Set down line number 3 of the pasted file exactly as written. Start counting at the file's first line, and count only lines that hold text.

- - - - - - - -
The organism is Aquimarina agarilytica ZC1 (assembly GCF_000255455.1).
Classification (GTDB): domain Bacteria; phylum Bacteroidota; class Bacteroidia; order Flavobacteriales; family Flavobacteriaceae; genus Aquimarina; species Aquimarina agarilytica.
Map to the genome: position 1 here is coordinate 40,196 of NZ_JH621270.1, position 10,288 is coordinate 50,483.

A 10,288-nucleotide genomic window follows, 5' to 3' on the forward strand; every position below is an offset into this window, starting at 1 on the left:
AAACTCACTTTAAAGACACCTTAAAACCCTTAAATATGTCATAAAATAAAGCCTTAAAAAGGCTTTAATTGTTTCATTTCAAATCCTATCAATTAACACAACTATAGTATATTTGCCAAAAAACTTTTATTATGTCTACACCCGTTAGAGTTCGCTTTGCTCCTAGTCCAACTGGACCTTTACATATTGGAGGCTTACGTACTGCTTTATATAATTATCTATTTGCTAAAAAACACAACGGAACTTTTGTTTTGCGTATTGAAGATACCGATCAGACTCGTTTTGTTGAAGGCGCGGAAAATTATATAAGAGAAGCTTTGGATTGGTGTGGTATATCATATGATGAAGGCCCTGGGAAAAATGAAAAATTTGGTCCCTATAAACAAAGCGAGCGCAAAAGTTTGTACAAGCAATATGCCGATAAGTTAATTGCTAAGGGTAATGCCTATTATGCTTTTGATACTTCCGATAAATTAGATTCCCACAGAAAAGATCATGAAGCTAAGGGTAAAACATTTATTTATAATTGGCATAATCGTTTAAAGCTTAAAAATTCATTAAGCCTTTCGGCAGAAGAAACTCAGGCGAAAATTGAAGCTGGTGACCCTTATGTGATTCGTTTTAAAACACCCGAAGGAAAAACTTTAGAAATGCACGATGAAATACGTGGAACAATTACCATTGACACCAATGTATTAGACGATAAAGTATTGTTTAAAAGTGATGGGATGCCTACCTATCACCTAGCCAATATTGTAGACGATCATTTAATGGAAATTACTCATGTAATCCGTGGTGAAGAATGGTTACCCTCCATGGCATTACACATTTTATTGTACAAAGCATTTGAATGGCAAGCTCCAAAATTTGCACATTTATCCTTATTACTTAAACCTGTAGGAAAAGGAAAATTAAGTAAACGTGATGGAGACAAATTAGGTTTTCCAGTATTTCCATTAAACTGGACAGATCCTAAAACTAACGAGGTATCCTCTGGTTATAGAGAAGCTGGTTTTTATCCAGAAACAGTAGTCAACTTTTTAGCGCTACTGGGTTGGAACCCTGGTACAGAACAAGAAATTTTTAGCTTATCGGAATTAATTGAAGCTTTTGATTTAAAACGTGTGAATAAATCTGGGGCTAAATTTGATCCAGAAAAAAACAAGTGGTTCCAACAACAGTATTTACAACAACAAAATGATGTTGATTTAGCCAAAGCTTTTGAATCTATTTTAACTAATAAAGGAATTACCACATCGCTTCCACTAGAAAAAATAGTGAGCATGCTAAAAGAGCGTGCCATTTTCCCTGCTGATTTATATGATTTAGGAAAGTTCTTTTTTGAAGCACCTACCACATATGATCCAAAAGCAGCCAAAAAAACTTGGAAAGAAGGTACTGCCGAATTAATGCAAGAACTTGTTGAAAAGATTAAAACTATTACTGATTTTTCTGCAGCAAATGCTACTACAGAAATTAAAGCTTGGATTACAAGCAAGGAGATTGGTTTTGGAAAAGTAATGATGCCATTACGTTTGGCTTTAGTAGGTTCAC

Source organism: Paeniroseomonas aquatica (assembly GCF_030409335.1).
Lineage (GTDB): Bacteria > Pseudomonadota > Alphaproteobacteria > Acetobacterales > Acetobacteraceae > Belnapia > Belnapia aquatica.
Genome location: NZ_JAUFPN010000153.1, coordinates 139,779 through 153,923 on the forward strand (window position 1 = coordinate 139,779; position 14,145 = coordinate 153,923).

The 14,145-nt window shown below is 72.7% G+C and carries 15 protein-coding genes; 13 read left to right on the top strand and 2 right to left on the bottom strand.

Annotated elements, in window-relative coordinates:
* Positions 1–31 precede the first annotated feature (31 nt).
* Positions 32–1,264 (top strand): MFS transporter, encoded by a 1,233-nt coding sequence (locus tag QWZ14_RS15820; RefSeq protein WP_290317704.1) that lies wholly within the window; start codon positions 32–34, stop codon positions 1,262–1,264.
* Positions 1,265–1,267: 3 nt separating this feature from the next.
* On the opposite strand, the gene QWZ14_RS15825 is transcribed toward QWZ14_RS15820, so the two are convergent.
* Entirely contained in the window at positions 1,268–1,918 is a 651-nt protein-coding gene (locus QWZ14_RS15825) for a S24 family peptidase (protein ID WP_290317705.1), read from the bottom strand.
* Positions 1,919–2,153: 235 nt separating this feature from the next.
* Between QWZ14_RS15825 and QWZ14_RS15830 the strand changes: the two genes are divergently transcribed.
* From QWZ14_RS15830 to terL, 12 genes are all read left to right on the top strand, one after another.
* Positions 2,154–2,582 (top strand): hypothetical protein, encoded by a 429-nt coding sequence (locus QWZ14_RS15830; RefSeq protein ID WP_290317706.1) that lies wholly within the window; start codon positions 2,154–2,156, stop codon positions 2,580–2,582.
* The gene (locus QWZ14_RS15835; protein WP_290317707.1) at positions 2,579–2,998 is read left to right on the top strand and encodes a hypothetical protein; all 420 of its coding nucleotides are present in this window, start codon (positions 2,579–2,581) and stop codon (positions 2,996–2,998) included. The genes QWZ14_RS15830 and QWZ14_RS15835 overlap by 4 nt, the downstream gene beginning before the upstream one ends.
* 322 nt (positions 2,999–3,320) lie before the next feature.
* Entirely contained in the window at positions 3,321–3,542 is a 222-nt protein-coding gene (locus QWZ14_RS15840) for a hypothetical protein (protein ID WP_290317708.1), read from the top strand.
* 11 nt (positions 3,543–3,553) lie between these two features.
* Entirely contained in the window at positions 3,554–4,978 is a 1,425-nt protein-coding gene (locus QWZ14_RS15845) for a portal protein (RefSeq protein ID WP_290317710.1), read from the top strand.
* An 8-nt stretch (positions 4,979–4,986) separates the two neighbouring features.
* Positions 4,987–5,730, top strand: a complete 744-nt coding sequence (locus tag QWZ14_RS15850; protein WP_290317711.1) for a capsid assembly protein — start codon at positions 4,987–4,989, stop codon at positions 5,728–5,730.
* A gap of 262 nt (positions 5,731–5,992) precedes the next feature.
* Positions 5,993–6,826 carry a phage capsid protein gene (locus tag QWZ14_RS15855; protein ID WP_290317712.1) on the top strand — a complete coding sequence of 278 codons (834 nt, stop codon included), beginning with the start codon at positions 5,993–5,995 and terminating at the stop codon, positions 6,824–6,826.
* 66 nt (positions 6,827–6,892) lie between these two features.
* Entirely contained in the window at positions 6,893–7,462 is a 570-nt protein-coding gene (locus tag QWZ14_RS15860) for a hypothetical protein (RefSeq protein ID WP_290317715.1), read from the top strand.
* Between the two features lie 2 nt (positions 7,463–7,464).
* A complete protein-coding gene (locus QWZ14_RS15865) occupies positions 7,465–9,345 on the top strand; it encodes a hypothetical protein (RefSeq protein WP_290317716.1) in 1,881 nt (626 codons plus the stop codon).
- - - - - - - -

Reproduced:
Map to the genome: position 1 here is coordinate 40,196 of NZ_JH621270.1, position 10,288 is coordinate 50,483.